If you want something done right you have to do it yourself. Ever since the iPod vaulted MP3 players past CD’s, car manufacturers have been creating ways to integrate compatible software into their stereo systems. This integration has taken many forms. From something as simple as an AUX jack for stereo audio, to Bluetooth connected systems with limited app support and voice control, they have gone through many iterations in less than a decade.
Now we’ve reached the next phase, Android Auto. This Google developed solution centers around your smartphone, making it a hub through which a head unit in your car can display relevant information and be controlled through touch and voice commands. We finally have software companies making software for cars instead of car manufacturers. Just by ceding control of car entertainment software to the engineers at Google, Android Auto could have a major positive impact on the car industry.
Right in Google’s wheelhouse
In the same way that Google’s goofy-looking and uninspired self-driving cars are clearly designed by software engineers, car stereo software was clearly designed by auto companies. In a pre-smartphone and tablet world, car companies could get away with proprietary software that was different for each model of car and, sometimes, for each model year. Consumers didn’t really have a reference point for how mobile software should function. But in the years following the release of Android and iOS, we’ve gotten more savvy.
Even across those two platforms there are gestures and visual prompts that have become so standardized that using one platform will make you familiar with the others. Because of this, software that was developed separately from these communities is somewhat foreign and often pretty bad. Watch a show like Car Tech on CNET.com and you can see that from Kia to Lamborghini, car companies either can’t or don’t care to do it right.
That is why Android Auto could be so game changing. It completely removes car makers from the equation and provides some standardization across competing car companies.
The solution that Android Auto has come up with is actually not that far off from other Google products. Like Chromecast and Android Wear, Google is not designing a whole new platform but more of a conduit to allow your smartphone to integrate with your car. Like Android Wear, the software makes extensive use of Google Now’s card interface and capabilities. Android Auto can display reminders, show weather, make calls, play music and navigate with Google Maps.
It also supports certain third party apps like podcasts, music players, and even sports. While there will probably be limits to what kinds of apps Android Auto will support, the openness of the platform will likely allow for a lot of innovation.
An aging car fleet
Android Auto provides a better solution for software updates. For anyone who has ever owned a car for a few years, the worst part of car stereo software is that it never gets any better. Despite all the changes that occur in the years that follow, without support, any bugs or limitations that the original had will exist for the life of the car. In other computers there are usually several updates over the course of a lifecycle and consumers replace these devices regularly. But cars are big purchases and people tend to keep them for a long time.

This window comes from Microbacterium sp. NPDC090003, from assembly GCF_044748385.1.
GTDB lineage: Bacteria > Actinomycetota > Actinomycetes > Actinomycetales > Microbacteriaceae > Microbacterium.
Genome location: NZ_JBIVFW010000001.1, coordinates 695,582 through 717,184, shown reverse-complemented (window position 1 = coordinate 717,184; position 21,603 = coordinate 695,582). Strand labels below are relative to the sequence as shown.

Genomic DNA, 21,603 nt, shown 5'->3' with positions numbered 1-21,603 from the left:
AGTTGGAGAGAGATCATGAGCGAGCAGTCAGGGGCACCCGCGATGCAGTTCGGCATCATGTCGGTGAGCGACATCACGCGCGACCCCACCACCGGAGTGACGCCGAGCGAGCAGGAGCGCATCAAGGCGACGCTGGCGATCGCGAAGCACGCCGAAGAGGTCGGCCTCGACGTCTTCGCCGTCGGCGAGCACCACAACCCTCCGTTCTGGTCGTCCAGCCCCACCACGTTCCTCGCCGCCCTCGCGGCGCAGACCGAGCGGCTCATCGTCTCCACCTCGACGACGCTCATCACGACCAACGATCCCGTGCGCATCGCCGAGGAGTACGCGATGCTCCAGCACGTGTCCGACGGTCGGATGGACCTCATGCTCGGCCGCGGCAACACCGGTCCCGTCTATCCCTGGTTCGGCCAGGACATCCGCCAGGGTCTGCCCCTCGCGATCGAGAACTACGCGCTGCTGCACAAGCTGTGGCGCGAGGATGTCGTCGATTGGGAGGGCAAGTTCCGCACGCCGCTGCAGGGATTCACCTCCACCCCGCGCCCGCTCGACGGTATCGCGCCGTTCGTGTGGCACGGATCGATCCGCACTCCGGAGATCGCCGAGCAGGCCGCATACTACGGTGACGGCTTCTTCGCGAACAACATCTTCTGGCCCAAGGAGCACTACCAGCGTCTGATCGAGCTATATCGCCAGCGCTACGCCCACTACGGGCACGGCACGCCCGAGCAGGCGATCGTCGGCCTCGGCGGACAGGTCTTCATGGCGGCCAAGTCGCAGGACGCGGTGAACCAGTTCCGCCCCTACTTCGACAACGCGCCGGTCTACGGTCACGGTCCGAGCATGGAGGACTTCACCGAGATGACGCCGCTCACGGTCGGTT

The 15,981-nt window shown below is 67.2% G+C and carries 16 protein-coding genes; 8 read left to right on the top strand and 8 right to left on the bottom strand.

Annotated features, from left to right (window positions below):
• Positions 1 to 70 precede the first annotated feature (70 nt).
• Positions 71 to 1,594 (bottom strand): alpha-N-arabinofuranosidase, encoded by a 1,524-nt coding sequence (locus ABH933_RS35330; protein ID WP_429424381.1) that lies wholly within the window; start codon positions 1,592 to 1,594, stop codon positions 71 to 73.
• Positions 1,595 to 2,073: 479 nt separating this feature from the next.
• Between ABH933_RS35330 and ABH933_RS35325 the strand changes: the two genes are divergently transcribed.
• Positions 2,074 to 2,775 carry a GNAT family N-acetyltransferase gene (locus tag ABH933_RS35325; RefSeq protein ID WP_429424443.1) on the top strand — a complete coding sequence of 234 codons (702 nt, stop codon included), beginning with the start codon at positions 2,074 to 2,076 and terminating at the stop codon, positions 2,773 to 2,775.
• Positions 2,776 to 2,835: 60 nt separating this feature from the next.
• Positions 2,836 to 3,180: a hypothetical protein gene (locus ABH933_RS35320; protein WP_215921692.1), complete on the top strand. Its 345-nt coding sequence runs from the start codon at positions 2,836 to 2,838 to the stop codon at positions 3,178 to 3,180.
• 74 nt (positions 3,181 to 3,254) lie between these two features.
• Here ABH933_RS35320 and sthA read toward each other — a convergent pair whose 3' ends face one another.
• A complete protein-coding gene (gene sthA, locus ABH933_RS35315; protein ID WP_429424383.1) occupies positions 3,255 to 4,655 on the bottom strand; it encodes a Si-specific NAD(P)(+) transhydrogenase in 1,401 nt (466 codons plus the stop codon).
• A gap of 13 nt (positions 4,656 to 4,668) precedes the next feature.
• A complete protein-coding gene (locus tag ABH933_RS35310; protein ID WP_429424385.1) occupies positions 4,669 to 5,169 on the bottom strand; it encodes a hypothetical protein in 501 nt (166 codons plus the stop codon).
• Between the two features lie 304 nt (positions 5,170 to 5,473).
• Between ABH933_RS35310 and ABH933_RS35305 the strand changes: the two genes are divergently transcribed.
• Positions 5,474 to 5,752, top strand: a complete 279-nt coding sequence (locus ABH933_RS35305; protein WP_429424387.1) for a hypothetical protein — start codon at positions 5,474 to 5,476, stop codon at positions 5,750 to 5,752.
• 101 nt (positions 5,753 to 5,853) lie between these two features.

According to IHS Automotive, the average age for a car on US roads right now is 11.4 years, the oldest it’s ever been. By tying Android Auto to your phone and not the closed off hardware built into your car, there will finally be a real way to have the software adapt to new changes and innovations. Compared to the old ways of dealing with something as old and useless as a 6 disc CD changer in the trunk or an iPod Adaptor that doesn’t even work with newer iPods and phones, this is a huge step up.
Feeling left out
It’s not all roses of course. In our own hands-on demo from Google I/O it is mentioned that Android Auto only works with phones running Android L. This will at first limit it to new Android phones. With the well-documented, though overstated, fragmentation of Android, this might leave some folks out of it completely. And while it might be insane to even mention this on a site like Android Authority, not everyone has or wants an Android phone and Google hasn’t indicated support for other platforms. This leaves the door open for similar competitors like Apple CarPlay and the continuation of old proprietary software.
Another caveat to Android Auto is that the hardware it will run on is still going to be decided by car manufacturers. This means that instead of the fast and smooth glass touchscreens we’re used to using on Android phones, you might still see something clunky – with buttons, dials, low-res resistive screens and strange touchpads. It will certainly be more manageable than before with the Android Auto software, but rarely ideal.
The near future
While in a perfect world our cars might be open and adaptable to whatever devices and needs we bring, with the support of auto giants like Ford, Chevrolet, Chrysler, Honda, VW and several others, it is likely that there will be a future where you can choose the car you want without having to miss out on Android Auto. We might be decades away from self-driving (flying?) cars but Google can still change the game by simply bringing quality and innovation to a new industry.